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ABSTRACT: To combine the clinical data from 3 academic institutions that serve as centers of excellence for the surgical treatment of clinically localized prostate cancer and develop a multi-institutional model combining serum prostate-specific antigen (PSA) level, clinical stage, and Gleason score to predict pathological stage for men with clinically localized prostate cancer. In this update, we have combined clinical and pathological data for a group of 4133 men treated by several surgeons from 3 major academic urologic centers within the United States. Multinomial log-linear regression was performed for the simultaneous prediction of organ-confined disease, isolated capsular penetration, seminal vesicle involvement, or pelvic lymph node involvement. Bootstrap estimates of the predicted probabilities were used to develop nomograms to predict pathological stage. Additional bootstrap analyses were then obtained to validate the performance of the nomograms. A total of 4133 men who had undergone radical retropubic prostatectomy for clinically localized prostate cancer at The Johns Hopkins Hospital (n=3116), Baylor College of Medicine (n=782), and the University of Michigan School of Medicine (n=235) were enrolled into this study. None of the patients had received preoperative hormonal or radiation therapy. Simultaneous prediction of organ-confined disease, isolated capsular penetration, seminal vesicle involvement, or pelvic lymph node involvement using updated nomograms. Prostate-specific antigen level, TNM clinical stage, and Gleason score contributed significantly to the prediction of pathological stage (P<.001). Bootstrap estimates of the median and 95% confidence interval of the predicted probabilities are presented in the nomograms. For most cells in the nomograms, there is a greater than 25% probability of qualifying for more than one of the pathological stages. In the validation analyses, 72.4% of the time the nomograms correctly predicted the probability of a pathological stage to within 10% (organ-confined disease, 67.3%; isolated capsular penetration, 59.6%; seminal vesicle involvement, 79.6%; pelvic lymph node involvement, 82.9%). The data represent a multi-institutional modeling and validation of the clinical utility of combining PSA level measurement, clinical stage, and Gleason score to predict pathological stage for a group of men with localized prostate cancer. Clinicians can use these nomograms when counseling individual patients regarding the probability of their tumor being a specific pathological stage; this will enable patients and physicians to make more informed treatment decisions based on the probability of a pathological stage, as well as risk tolerance and the values they place on various potential outcomes.JAMA The Journal of the American Medical Association 06/1997; 277(18):1445-51. · 29.98 Impact Factor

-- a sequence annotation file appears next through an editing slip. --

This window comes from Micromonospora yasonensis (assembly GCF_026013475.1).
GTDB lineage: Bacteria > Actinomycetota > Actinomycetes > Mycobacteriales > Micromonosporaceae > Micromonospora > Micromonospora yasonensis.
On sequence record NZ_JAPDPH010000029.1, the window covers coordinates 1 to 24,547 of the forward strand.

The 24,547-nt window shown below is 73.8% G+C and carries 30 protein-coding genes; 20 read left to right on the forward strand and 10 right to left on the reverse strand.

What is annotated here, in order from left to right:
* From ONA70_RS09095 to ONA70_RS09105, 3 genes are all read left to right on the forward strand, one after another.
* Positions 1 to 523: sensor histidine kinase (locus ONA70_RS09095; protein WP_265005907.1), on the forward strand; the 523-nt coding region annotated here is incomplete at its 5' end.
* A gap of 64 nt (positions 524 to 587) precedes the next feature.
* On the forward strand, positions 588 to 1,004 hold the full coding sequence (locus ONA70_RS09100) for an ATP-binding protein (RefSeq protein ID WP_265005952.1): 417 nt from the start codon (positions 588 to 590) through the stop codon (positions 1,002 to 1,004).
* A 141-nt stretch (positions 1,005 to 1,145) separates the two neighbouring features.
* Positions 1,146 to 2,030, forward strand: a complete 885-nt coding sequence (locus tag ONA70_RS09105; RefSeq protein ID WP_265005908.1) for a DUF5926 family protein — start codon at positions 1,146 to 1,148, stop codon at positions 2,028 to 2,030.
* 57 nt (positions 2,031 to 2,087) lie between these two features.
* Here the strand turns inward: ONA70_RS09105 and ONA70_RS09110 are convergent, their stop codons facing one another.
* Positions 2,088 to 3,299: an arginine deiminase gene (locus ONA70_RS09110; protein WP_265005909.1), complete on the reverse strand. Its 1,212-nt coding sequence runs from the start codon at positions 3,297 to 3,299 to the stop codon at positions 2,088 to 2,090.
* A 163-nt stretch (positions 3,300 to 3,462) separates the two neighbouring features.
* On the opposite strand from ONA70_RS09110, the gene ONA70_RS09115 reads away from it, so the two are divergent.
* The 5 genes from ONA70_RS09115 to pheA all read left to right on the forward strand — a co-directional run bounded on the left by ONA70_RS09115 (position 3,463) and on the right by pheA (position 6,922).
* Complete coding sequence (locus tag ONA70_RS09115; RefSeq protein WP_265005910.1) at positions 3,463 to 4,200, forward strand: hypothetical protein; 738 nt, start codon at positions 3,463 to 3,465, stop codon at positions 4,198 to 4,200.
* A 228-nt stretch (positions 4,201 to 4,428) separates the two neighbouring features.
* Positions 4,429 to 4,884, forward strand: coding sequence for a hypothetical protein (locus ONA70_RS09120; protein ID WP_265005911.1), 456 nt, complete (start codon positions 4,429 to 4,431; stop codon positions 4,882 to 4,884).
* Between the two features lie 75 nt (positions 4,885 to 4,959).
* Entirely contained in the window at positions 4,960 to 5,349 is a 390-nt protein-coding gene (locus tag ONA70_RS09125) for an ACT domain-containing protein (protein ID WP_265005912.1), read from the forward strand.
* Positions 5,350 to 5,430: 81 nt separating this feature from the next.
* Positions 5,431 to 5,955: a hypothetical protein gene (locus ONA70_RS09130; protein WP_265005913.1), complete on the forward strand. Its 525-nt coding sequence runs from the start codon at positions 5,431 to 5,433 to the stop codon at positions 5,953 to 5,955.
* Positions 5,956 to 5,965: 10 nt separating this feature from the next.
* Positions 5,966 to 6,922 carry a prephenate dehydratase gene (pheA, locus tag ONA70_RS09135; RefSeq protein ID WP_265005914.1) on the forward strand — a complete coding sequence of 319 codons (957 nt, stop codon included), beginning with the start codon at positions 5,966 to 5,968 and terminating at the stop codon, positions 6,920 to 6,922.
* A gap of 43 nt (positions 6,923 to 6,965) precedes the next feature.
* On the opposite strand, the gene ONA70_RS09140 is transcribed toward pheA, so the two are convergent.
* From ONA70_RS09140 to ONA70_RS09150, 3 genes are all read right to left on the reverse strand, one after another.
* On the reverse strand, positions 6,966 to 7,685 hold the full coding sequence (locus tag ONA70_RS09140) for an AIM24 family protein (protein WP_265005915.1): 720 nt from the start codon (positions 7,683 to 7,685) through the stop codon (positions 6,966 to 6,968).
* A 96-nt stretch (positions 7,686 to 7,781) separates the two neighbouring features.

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ABSTRACT: Because the optimal timing of the institution of antiandrogen therapy for prostate cancer is controversial, we compared immediate and delayed treatment in patients who had minimal residual disease after radical prostatectomy. Ninety-eight men who underwent radical prostatectomy and pelvic lymphadenectomy and who were found to have nodal metastases were randomly assigned to receive immediate antiandrogen therapy, with either goserelin, a synthetic agonist of gonadotropin-releasing hormone, or bilateral orchiectomy, or to be followed until disease progression. The patients were assessed quarterly during the first year and then semiannually. After a median of 7.1 years of follow-up, 7 of 47 men who received immediate antiandrogen treatment had died, as compared with 18 of 51 men in the observation group (P=0.02). The cause of death was prostate cancer in 3 men in the immediate-treatment group and in 16 men in the observation group (P<0.01). At the time of the last follow-up, 36 men in the immediate-treatment group (77 percent) and 9 men in the observation group (18 percent) were alive and had no evidence of recurrent disease, including undetectable serum prostate-specific antigen levels (P<0.001). In the observation group, the disease recurred in 42 men; 13 of the 36 who were treated had a complete response to local treatment or hormonal therapy (or both), 16 died of prostate cancer, and 1 died of another disease. The remaining men in this group were alive with progressive disease at the time of the last follow-up or had had a recent relapse. Except for the treatment group (immediate therapy or observation), no clinical or histologic characteristic significantly influenced the outcome. Immediate antiandrogen therapy after radical prostatectomy and pelvic lymphadenectomy improves survival and reduces the risk of recurrence in patients with node-positive prostate cancer.New England Journal of Medicine 01/2000; 341(24):1781-8. · 51.66 Impact Factor
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ABSTRACT: The generalizability of currently available estimates of survival after radical prostatectomy is theoretically limited. To obtain generalizable estimates of survival after radical prostatectomy. A population-based retrospective cohort study. Nine regions of the United States. Patients who were diagnosed with prostate cancer between 1983 and 1987 and underwent radical prostatectomy and lymph node dissection. Proportional hazards models incorporating geographical region, age, race, pathological stage, lymph node involvement, and tumor grade to identify independent correlates of disease-specific and overall survival and life table analyses to estimate 10-year survival distributions. A total of 3626 patients with a mean age of 65 years were included in the study; 92.6% were white, 54.2% had moderate-grade cancer, 60.4% had no extension beyond the prostate, and 91.2% had no lymph node involvement. Using San Francisco-Oakland, Calif, as a reference region, no other region was significantly associated with a risk of disease-specific or overall mortality. Older age and black race were independently associated with worse overall but not disease-specific survival. Higher grade, extension beyond the prostate, and lymph node involvement were independently associated with worse disease-specific and overall survival. Estimates of 10-year disease-specific survival ranged from 75% to 97% for patients with well-differentiated and moderately differentiated cancers and from 60% to 86% for patients with poorly differentiated cancers. Neither disease-specific nor overall survival varied by region, suggesting geographically uniform assessments of risk in patient selection for radical prostatectomy. Across regions, overall survival varied by patient and prostate cancer characteristics while disease-specific survival varied substantially by prostate cancer but not patient characteristics. The present analyses provide the most generalizable current estimates of survival after radical prostatectomy.JAMA The Journal of the American Medical Association 08/1997; 278(1):44-6. · 29.98 Impact Factor